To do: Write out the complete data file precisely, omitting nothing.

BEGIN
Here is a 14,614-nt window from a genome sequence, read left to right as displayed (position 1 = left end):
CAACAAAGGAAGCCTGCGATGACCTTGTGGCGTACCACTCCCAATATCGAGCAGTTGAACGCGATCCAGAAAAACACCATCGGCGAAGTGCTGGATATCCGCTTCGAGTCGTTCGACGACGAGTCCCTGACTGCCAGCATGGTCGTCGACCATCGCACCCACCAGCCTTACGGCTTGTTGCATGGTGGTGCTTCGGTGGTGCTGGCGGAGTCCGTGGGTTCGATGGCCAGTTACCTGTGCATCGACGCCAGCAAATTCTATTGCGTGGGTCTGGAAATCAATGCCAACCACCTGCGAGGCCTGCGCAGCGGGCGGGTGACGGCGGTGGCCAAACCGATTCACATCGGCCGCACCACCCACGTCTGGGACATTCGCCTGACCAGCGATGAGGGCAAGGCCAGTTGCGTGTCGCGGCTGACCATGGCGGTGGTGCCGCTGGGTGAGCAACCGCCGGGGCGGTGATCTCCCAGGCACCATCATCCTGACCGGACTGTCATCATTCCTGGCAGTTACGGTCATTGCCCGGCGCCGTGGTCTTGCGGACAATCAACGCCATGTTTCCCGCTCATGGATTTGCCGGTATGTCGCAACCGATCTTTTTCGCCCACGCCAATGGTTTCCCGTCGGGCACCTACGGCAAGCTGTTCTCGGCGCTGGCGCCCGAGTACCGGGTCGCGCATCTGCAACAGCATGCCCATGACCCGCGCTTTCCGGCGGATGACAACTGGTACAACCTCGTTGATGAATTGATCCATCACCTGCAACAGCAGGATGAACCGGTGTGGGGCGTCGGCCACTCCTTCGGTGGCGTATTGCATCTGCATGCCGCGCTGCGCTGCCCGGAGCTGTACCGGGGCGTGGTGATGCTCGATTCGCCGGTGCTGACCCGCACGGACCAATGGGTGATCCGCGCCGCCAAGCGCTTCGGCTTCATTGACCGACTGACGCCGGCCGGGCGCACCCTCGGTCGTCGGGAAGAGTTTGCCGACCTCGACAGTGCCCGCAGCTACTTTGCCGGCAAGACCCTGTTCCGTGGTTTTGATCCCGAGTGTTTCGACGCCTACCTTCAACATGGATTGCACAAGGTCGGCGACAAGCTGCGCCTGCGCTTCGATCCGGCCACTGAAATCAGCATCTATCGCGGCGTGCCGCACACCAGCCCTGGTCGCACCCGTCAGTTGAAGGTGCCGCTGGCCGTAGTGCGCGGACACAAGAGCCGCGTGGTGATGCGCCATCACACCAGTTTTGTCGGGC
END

Here is a 14,614-nt window from a genome sequence, read left to right as displayed (position 1 = left end):
CAACAAAGGAAGCCTGCGATGACCTTGTGGCGTACCACTCCCAATATCGAGCAGTTGAACGCGATCCAGAAAAACACCATCGGCGAAGTGCTGGATATCCGCTTCGAGTCGTTCGACGACGAGTCCCTGACTGCCAGCATGGTCGTCGACCATCGCACCCACCAGCCTTACGGCTTGTTGCATGGTGGTGCTTCGGTGGTGCTGGCGGAGTCCGTGGGTTCGATGGCCAGTTACCTGTGCATCGACGCCAGCAAATTCTATTGCGTGGGTCTGGAAATCAATGCCAACCACCTGCGAGGCCTGCGCAGCGGGCGGGTGACGGCGGTGGCCAAACCGATTCACATCGGCCGCACCACCCACGTCTGGGACATTCGCCTGACCAGCGATGAGGGCAAGGCCAGTTGCGTGTCGCGGCTGACCATGGCGGTGGTGCCGCTGGGTGAGCAACCGCCGGGGCGGTGATCTCCCAGGCACCATCATCCTGACCGGACTGTCATCATTCCTGGCAGTTACGGTCATTGCCCGGCGCCGTGGTCTTGCGGACAATCAACGCCATGTTTCCCGCTCATGGATTTGCCGGTATGTCGCAACCGATCTTTTTCGCCCACGCCAATGGTTTCCCGTCGGGCACCTACGGCAAGCTGTTCTCGGCGCTGGCGCCCGAGTACCGGGTCGCGCATCTGCAACAGCATGCCCATGACCCGCGCTTTCCGGCGGATGACAACTGGTACAACCTCGTTGATGAATTGATCCATCACCTGCAACAGCAGGATGAACCGGTGTGGGGCGTCGGCCACTCCTTCGGTGGCGTATTGCATCTGCATGCCGCGCTGCGCTGCCCGGAGCTGTACCGGGGCGTGGTGATGCTCGATTCGCCGGTGCTGACCCGCACGGACCAATGGGTGATCCGCGCCGCCAAGCGCTTCGGCTTCATTGACCGACTGACGCCGGCCGGGCGCACCCTCGGTCGTCGGGAAGAGTTTGCCGACCTCGACAGTGCCCGCAGCTACTTTGCCGGCAAGACCCTGTTCCGTGGTTTTGATCCCGAGTGTTTCGACGCCTACCTTCAACATGGATTGCACAAGGTCGGCGACAAGCTGCGCCTGCGCTTCGATCCGGCCACTGAAATCAGCATCTATCGCGGCGTGCCGCACACCAGCCCTGGTCGCACCCGTCAGTTGAAGGTGCCGCTGGCCGTAGTGCGCGGACACAAGAGCCGCGTGGTGATGCGCCATCACACCAGTTTTGTCGGGC